This is a way to describe how spamdyke works

Spamdyke is a filter for monitoring and intercepting SMTP connections between a remote host and a qmail server. Spam is blocked while the remote server (spammer) is still connected; no additional processing or storage is needed. In addition to all of its anti-spam filters, spamdyke also includes a number of features to enhance qmail. Best of all, using spamdyke does not require patching or recompiling qmail!

Lets install it.

# fetch
# tar zxvf spamdyke-5.0.1.tgz
# cd spamdyke-5.0.1/spamdyke
# ./configure
# make
# make install

Now we need to copy and then edit the spamdyke.conf to enable logging.

# cp /root/spamdyke-5.0.1/documentation/spamdyke.conf.basic /usr/local/etc/spamdyke.conf
# vi /usr/local/etc/spamdyke.conf

Now change the following values under logging.


Now we need to configure spamdyke to accept TLS connections. Please uncomment both lines below.


Now lets create the logging directory and set permissions:

# mkdir /var/log/qmail/spamdyke
# chown -R qmaild:wheel /var/log/spamdyke

Now we're going to edit the qmail-smtpd/run file.

# vi /service/qmail-smtpd/run

Under the RBL section uncomment the following line:

RBLCMD2="/usr/local/bin/spamdyke -f /usr/local/etc/spamdyke.conf"

and then restart the qmail-smtpd service.

# svc -t /service/qmail-smtpd

Now check the service and make sure it's running.

# svstat /service/qmail-smtpd
/service/qmail-smtpd: up (pid 20708) 12 seconds

Optional: Adding Spamdyke recipient validation.

NOTE: If you decide to use validrcptto for validation of users you can skip the steps below. If for some reason validrcptto isn't working for you this would be another way to make user validation work.

Parts of this article were modified from this page:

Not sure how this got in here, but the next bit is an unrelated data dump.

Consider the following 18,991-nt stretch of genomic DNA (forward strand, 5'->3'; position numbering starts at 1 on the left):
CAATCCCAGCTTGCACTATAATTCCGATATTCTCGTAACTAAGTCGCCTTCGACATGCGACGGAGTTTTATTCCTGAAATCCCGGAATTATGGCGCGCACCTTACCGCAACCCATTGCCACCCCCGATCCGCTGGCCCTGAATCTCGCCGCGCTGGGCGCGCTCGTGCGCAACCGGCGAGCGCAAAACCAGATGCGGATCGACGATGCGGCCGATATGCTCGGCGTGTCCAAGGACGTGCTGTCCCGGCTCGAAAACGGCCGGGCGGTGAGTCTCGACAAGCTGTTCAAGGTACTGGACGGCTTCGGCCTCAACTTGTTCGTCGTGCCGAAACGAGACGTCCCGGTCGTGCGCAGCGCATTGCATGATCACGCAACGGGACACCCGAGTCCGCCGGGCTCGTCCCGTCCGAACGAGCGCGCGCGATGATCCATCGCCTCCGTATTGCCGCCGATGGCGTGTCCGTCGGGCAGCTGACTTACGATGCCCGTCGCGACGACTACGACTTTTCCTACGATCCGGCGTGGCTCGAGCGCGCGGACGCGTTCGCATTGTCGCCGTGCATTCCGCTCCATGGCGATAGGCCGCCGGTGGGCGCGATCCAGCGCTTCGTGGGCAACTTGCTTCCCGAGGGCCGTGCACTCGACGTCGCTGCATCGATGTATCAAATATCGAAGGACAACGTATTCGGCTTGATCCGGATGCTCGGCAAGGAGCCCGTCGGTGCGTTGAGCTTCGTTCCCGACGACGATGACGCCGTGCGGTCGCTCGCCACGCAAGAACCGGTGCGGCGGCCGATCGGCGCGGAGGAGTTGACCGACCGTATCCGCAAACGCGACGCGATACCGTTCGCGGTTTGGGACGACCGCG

It's impossible to overstate the complexity of qmail's recipient validation procedure. It is inexcusably complex, far beyond the point where anyone can be certain qmail's implementation is correct (and secure) in all cases. If you want to get a glimpse at how bad it is, take at look at the flowchart here. You'll see the flowchart is big, but the number of possible configurations is describes enormous: there are just under 165 thousand different paths through it (even more if the loops are followed multiple times). Fully testing spamdyke's reject-recipient filter requires checking every one of those paths -- this takes weeks to finish using spamdyke's test scripts. spamdyke-qrv begins its work at step 7 in the flowchart (steps 1, 2, 5 and 6 are assumed to have been performed by spamdyke before spamdyke-qrv was started).

spamdyke-qrv is intended to be run as root by marking the binary "setuid root". This is necessary because spamdyke typically runs as a non-root user and doesn't have access to all of the files needed to validate an address without root access.

Now lets start the installation:

# cd /usr/local/bin
# ln -s gcc46 gcc
# ln -s g++46 g++
# cd /usr/ports/distfiles/
# tar -xzvf spamdyke-5.0.1.tgz
# cd spamdyke-5.0.1/spamdyke-qrv
# ./configure --with-excessive-output --with-vpopmail-support VALIAS_PATH=/usr/home/vpopmail/bin/valias VUSERINFO_PATH=/usr/home/vpopmail/bin/vuserinfo
# Make
# make install

Check the install with:

# spamdyke-qrv -v -v username